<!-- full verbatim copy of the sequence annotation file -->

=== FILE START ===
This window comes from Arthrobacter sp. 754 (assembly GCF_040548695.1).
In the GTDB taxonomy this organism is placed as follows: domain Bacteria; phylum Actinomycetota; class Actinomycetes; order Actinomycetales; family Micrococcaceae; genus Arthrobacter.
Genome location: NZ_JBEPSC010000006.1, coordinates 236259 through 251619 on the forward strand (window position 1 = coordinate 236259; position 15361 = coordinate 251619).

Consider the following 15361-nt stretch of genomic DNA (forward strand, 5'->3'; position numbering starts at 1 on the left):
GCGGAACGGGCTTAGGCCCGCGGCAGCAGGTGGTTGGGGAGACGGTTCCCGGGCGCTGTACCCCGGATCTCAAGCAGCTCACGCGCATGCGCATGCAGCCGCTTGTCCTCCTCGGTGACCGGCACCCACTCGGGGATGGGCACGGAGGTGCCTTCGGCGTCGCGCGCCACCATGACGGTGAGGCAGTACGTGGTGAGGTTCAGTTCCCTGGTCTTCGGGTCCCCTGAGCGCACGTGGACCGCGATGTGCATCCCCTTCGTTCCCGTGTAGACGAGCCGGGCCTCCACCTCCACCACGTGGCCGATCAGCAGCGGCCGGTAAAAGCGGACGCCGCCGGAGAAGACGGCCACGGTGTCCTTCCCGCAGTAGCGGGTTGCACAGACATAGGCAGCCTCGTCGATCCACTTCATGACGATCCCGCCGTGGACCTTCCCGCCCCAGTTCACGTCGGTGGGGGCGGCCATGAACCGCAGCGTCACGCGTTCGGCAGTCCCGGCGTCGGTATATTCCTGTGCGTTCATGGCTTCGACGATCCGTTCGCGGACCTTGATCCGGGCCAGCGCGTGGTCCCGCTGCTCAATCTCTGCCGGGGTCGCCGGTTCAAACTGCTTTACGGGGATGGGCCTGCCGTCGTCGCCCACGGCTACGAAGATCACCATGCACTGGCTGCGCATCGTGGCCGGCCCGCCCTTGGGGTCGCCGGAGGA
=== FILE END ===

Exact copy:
This window comes from Arthrobacter sp. 754 (assembly GCF_040548695.1).
In the GTDB taxonomy this organism is placed as follows: domain Bacteria; phylum Actinomycetota; class Actinomycetes; order Actinomycetales; family Micrococcaceae; genus Arthrobacter.
Genome location: NZ_JBEPSC010000006.1, coordinates 236259 through 251619 on the forward strand (window position 1 = coordinate 236259; position 15361 = coordinate 251619).

Consider the following 15361-nt stretch of genomic DNA (forward strand, 5'->3'; position numbering starts at 1 on the left):
GCGGAACGGGCTTAGGCCCGCGGCAGCAGGTGGTTGGGGAGACGGTTCCCGGGCGCTGTACCCCGGATCTCAAGCAGCTCACGCGCATGCGCATGCAGCCGCTTGTCCTCCTCGGTGACCGGCACCCACTCGGGGATGGGCACGGAGGTGCCTTCGGCGTCGCGCGCCACCATGACGGTGAGGCAGTACGTGGTGAGGTTCAGTTCCCTGGTCTTCGGGTCCCCTGAGCGCACGTGGACCGCGATGTGCATCCCCTTCGTTCCCGTGTAGACGAGCCGGGCCTCCACCTCCACCACGTGGCCGATCAGCAGCGGCCGGTAAAAGCGGACGCCGCCGGAGAAGACGGCCACGGTGTCCTTCCCGCAGTAGCGGGTTGCACAGACATAGGCAGCCTCGTCGATCCACTTCATGACGATCCCGCCGTGGACCTTCCCGCCCCAGTTCACGTCGGTGGGGGCGGCCATGAACCGCAGCGTCACGCGTTCGGCAGTCCCGGCGTCGGTATATTCCTGTGCGTTCATGGCTTCGACGATCCGTTCGCGGACCTTGATCCGGGCCAGCGCGTGGTCCCGCTGCTCAATCTCTGCCGGGGTCGCCGGTTCAAACTGCTTTACGGGGATGGGCCTGCCGTCGTCGCCCACGGCTACGAAGATCACCATGCACTGGCTGCGCATCGTGGCCGGCCCGCCCTTGGGGTCGCCGGAGGA